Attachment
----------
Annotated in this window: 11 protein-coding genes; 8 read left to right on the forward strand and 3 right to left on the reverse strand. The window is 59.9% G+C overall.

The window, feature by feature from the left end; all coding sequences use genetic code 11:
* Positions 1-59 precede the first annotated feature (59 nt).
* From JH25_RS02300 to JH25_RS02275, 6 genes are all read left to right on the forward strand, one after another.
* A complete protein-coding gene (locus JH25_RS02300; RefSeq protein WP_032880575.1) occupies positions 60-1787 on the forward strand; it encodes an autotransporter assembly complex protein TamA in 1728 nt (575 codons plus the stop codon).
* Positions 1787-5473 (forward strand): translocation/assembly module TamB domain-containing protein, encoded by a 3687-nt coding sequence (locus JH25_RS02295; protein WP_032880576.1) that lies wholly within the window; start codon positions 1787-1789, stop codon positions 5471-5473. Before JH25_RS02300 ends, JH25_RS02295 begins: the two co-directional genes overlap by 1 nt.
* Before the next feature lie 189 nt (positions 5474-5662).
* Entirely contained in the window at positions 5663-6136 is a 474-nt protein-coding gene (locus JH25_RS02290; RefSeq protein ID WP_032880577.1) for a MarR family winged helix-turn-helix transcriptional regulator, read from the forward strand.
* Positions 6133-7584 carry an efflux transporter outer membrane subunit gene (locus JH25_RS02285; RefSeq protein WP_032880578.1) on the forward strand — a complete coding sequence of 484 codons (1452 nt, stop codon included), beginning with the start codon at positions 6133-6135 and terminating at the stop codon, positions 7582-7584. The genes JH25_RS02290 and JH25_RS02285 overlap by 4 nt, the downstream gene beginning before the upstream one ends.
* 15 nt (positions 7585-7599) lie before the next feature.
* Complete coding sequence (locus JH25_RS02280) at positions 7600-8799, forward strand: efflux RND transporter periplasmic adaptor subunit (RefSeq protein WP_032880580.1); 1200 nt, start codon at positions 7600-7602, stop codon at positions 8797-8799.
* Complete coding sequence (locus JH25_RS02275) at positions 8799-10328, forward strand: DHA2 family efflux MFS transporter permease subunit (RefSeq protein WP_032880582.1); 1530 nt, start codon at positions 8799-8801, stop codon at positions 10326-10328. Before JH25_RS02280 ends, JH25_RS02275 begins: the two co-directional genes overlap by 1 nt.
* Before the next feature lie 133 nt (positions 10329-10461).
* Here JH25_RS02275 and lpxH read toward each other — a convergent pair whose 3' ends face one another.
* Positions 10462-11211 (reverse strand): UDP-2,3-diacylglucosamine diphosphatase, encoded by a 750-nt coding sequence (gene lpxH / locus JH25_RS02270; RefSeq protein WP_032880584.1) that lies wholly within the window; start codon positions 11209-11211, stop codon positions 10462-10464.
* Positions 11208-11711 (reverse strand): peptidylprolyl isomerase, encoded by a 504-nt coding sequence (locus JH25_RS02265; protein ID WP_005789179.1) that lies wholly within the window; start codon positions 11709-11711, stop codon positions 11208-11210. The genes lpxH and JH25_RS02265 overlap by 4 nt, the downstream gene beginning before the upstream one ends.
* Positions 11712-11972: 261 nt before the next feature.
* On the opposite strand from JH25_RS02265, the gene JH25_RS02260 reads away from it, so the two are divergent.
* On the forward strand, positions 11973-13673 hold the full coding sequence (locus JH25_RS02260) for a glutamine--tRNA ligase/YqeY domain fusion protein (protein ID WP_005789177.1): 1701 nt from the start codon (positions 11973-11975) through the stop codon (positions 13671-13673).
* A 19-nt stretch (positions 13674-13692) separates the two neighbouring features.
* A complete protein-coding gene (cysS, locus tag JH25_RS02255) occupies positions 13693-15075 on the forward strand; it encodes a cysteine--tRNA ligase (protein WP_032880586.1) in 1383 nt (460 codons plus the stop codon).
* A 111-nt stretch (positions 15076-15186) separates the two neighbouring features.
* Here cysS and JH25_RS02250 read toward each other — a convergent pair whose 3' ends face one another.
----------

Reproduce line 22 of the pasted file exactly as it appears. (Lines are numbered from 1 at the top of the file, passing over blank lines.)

* A 111-nt stretch (positions 15076-15186) separates the two neighbouring features.